A professor, a governor, a state rep and a reporter walk into a forum. “What’ll it be,” asks the moderator. “Light or Heat?”
Illuminating perspective and heated disagreement were both offered at the “Picking the President” panel discussion, held just two weeks before the national presidential election and moderated by Francis Talty, co-director of the UMass Lowell Center for Public Opinion.
On the panel were the professor – Paul Jorgensen of Harvard University and UMass Lowell, an expert on the influence of political money; the governor – former Bay State Gov. and 1988 presidential candidate Michael Dukakis, currently a professor at Northeastern; the state rep – Dan Winslow of the 9th District and chief legal counsel during Mitt Romney’s term as governor; and the reporter – Hillary Chabot, chief political reporter at the Boston Herald.
The Consensus: Changed Conditions
The panelists agreed that increased campaign spending due to changes in regulations and social media have dramatically changed the political landscape just since 2008.
Jorgensen compared total expenditures to date in this election with the figure for the same date in the last one. In 2008, the amount was $450 million. In 2012, it’s $912 million, with “nearly 80 percent going to opposition ads,” he said.
Twitter has also changed the election landscape in just four short years.
“There is no more 24-hour news cycle,” said Chabot. “The presence of Twitter has a huge effect in showing the polarized aspects of the races and it’s speeded up the news cycle. Twitter is also a landmine [for reporters]. Everything you tweet will be scrutinized by both campaigns for bias.”
Blogs are much more prevalent, says Chabot, and are “full of partisan comment and angry people looking for bias. There’s lots of splintering, people at the extremes, and that partisanship hurts the candidates.”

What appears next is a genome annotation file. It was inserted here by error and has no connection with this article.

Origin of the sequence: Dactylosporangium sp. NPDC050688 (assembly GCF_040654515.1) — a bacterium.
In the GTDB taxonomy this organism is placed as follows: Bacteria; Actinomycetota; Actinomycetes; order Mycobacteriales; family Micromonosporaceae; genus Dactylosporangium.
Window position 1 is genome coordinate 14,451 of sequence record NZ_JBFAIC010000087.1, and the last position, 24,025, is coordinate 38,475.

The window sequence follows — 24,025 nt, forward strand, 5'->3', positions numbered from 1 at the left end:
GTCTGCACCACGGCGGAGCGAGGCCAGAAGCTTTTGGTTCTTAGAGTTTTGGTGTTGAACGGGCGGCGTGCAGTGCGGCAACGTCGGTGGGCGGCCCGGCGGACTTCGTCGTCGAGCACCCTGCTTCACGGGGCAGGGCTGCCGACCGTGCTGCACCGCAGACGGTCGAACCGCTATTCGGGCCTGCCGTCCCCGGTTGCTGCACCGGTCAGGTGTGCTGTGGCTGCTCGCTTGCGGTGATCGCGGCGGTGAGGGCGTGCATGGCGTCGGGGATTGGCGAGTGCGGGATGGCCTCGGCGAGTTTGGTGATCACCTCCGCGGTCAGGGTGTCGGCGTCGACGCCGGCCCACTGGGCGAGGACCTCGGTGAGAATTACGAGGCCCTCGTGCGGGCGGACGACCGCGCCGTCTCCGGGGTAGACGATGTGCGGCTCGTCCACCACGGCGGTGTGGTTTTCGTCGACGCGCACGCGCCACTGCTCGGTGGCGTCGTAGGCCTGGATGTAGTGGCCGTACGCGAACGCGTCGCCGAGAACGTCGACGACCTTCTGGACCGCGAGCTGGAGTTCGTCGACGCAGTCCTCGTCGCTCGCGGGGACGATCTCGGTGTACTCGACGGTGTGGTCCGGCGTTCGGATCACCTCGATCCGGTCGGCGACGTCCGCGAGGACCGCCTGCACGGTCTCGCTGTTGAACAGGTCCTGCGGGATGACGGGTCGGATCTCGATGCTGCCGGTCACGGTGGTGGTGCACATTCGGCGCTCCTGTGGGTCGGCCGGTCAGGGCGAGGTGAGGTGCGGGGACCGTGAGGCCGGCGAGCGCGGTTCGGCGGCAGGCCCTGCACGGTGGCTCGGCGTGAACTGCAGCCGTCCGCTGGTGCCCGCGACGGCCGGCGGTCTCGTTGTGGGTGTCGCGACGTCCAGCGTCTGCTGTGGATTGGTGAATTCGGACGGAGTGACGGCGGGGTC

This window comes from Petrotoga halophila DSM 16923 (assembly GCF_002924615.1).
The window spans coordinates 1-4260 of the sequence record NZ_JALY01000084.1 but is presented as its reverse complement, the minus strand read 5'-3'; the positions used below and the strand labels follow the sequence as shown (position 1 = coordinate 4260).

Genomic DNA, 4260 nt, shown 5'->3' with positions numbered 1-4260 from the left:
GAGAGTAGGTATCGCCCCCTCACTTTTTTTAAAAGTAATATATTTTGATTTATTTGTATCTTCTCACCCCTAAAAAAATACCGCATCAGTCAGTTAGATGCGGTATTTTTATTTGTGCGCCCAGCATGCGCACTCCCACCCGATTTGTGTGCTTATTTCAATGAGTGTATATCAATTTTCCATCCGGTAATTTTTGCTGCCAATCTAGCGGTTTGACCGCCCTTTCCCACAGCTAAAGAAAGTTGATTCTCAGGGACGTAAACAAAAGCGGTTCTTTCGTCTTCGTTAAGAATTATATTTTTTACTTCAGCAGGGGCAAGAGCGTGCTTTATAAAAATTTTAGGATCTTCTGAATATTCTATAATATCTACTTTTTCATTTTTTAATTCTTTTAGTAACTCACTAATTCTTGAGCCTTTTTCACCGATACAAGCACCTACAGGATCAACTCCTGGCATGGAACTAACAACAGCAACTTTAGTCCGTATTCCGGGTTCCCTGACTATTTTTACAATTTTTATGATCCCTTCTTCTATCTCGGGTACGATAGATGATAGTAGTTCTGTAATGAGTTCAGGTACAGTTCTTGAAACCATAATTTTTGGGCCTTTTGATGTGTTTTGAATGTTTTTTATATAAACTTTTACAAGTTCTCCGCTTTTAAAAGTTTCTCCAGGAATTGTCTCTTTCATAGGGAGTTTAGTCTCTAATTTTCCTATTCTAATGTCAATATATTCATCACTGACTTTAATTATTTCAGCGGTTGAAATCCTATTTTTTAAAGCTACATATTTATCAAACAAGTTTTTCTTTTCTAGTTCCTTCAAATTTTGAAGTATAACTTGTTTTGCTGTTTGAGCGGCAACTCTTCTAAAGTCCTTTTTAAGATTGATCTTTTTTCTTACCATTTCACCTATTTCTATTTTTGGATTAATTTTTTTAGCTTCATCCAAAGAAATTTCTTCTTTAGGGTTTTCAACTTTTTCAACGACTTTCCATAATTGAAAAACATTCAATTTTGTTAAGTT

More Consensus: Electoral College
Despite different positions on the presidential candidates, the panelists were united in dislike of the electoral college.
“In a non-partisan way, we should all be troubled,” said Dukakis. “In this election, it’s possible that the winner of the popular vote won’t win the presidency. The election is determined by six states – Michigan, Ohio, Pennsylvania, Virginia, North Carolina and Florida. There’s no incentive for the other states to get involved. It should be one voter, one vote.” Dukakis pointed to the work of Common Cause, which is working state by state to build consensus for a national popular vote.
“Smaller states are disproportionately represented in the electoral college,” said Dukakis. “There ought to be a movement here to restore popular democracy.” Winslow agreed, pointing to his own efforts with AmericansElect.org, which proposes a national online primary.
During the last two months of the presidential campaigns, virtually all efforts (and expenditures) are concentrated on just a few states.
“Anything that would keep me from spending the next two weeks in Ohio, I’d be for it,” said Chabot.
Students Weigh In
Many students attended the panel discussion, which was sponsored by the UMass Lowell Center for Arts and Ideas, the Political Science Department, the Moses Greeley Parker Lectures and Middlesex Community College.
Anton Chan, senior psychology major with a special interest in sports psychology, said, “I am just starting to digest all the information.” Registered to vote in his first presidential election, Chan emigrated from Hong Kong.
, graduate student in Peace and Conflict Studies, thought the issues were most important.
“It seems that money is power,” she said. “Following the Citizens United decision [by the Supreme Court],” that ruled that spending by outside groups is a constitutionally protected form of free speech, “candidates are likely to say whatever donors want to hear. I’d like to see that decision reversed, also a shorter, set period of time for campaigning and less money in interest groups.”